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Falkville VFD pursues funds for HAZMAT truck

By Michael Wetzel

For the Enquirer

The effort to obtain a hazardous materials fire truck for Falkville intensified after a toxic chemical spill in October, but plans to purchase one are on hold until a source of funding can be located.

Last week the Morgan County Commission approved an application for a grant for Federal Emergency Management Agency financial assistance, but Morgan EMA Director Brandy Davis said she has since learned the truck, estimated to be about $325,000, cannot be funded through the program.

“A HAZMAT truck is something that is definitely needed in that part of the county,” Davis said, “but we were informed the purpose of the funding isn’t allowed in the grant – but I believe we’ll be able to find another grant that might fit for what we want.”

Oct. 7 a tanker truck leaking a hazardous chemical pulled off Interstate 65 and into a fuel station on Morgan County 55. About 100 Falkville residents were evacuated from their homes for about five hours while the spill was contained and cleaned.

The driver told authorities his tanker was leaking anhydrous ammonia, a toxic chemical used as a fertilizer component. The Morgan County Sheriff’s Office said a Decatur Fire and Rescue HAZMAT crew arrived at the scene in less than 30 minutes and was able to close a leaky valve on the tanker.

Davis said after the incident, discussions with the Falkville Volunteer Fire Department about a HAZMAT truck gained urgency.

“The terrain along the interstate and the railroad, being a sleeping giant, are things we can’t ignore,” she said.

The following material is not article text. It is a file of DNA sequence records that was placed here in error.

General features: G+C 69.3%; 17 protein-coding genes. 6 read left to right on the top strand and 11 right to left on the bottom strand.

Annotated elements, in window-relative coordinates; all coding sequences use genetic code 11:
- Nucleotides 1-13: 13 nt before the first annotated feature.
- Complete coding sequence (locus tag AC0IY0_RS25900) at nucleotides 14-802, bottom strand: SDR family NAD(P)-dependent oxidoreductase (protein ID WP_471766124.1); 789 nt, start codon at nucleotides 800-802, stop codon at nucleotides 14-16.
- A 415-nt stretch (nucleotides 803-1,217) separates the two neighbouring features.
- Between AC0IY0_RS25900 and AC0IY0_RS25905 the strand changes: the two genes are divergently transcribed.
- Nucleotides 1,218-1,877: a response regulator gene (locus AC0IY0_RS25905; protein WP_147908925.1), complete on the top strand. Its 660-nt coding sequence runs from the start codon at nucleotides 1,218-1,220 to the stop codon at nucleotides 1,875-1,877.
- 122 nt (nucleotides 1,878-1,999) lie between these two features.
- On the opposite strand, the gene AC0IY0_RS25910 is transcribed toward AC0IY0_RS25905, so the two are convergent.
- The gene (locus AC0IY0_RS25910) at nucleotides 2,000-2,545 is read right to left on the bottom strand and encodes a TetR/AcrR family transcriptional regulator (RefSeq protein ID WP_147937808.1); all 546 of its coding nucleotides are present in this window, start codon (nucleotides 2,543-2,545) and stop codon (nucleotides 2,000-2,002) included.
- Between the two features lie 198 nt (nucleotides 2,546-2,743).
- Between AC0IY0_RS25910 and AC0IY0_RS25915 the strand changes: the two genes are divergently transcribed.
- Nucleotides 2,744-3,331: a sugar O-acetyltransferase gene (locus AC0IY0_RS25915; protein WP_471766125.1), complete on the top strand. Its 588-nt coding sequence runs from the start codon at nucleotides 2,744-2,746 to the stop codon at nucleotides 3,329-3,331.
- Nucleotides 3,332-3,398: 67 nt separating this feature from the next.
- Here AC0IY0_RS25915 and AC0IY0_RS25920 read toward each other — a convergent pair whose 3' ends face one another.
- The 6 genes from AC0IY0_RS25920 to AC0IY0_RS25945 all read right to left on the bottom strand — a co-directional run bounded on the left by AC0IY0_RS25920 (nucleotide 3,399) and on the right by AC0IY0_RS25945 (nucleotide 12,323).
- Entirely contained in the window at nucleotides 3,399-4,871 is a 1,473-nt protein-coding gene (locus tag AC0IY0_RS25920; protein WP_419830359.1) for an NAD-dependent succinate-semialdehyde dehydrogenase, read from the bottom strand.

Morgan County District 3 Commissioner Don Stisher agreed, saying the time has come for Morgan County to take the next step in protecting its residents.

“With the truck traffic on the interstate, these types of things will become more frequent,” he said. “With the two truck stops in Falkville, we’re a destination point. It’s time we get something. Hopefully we won’t need it, but if we do, we’ll have it.”

Falkville Fire Chief Tyler Tucker said his department will continue to look for ways to fund a truck.

“A HAZMAT truck down here will be beneficial in mitigating fuel spills, not just for Falkville but for the entire county,” he said. “We do have spills from traffic on the interstate, and presently we have to rely on Decatur Fire and Rescue. If we had a truck, we could respond more quickly and be able to assist Decatur.”

Tucker said a heavy rescue-type truck won’t have water on it but will have a small command center equipped with HAZMAT suits and patches to help mitigate fuel leaks.

He said his department is researching a Sutphen or Pierce vehicle for purchase. He said Falkville VFD will house and furnish personnel for the vehicle.

“We’ll explore what’s out there and put out bids once money becomes available,” Tucker said.

He said about five of the department’s 23 volunteer firefighters are certified hazardous material technicians.

“I would like for all of the guys to be certified,” he said. “The truck will be not just for Falkville but for the entire county.”

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